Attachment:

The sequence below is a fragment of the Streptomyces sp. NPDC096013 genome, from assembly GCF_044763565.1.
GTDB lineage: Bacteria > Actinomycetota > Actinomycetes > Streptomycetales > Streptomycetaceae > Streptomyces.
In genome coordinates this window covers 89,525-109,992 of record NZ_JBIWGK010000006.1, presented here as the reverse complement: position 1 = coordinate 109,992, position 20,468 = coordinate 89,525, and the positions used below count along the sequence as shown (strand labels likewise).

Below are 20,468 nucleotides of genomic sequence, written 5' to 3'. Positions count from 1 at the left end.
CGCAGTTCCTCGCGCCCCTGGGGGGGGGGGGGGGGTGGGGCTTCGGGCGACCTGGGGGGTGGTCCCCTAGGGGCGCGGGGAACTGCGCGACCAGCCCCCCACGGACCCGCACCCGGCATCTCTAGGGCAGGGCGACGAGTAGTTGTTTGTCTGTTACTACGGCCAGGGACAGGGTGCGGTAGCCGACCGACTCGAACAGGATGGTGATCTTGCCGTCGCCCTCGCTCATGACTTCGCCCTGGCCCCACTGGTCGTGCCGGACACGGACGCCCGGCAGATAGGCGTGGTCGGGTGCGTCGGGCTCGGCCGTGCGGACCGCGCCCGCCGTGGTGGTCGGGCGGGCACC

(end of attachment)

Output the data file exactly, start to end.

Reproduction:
The sequence below is a fragment of the Streptomyces sp. NPDC096013 genome, from assembly GCF_044763565.1.
GTDB lineage: Bacteria > Actinomycetota > Actinomycetes > Streptomycetales > Streptomycetaceae > Streptomyces.
In genome coordinates this window covers 89,525-109,992 of record NZ_JBIWGK010000006.1, presented here as the reverse complement: position 1 = coordinate 109,992, position 20,468 = coordinate 89,525, and the positions used below count along the sequence as shown (strand labels likewise).

Below are 20,468 nucleotides of genomic sequence, written 5' to 3'. Positions count from 1 at the left end.
CGCAGTTCCTCGCGCCCCTGGGGGGGGGGGGGGGGTGGGGCTTCGGGCGACCTGGGGGGTGGTCCCCTAGGGGCGCGGGGAACTGCGCGACCAGCCCCCCACGGACCCGCACCCGGCATCTCTAGGGCAGGGCGACGAGTAGTTGTTTGTCTGTTACTACGGCCAGGGACAGGGTGCGGTAGCCGACCGACTCGAACAGGATGGTGATCTTGCCGTCGCCCTCGCTCATGACTTCGCCCTGGCCCCACTGGTCGTGCCGGACACGGACGCCCGGCAGATAGGCGTGGTCGGGTGCGTCGGGCTCGGCCGTGCGGACCGCGCCCGCCGTGGTGGTCGGGCGGGCACC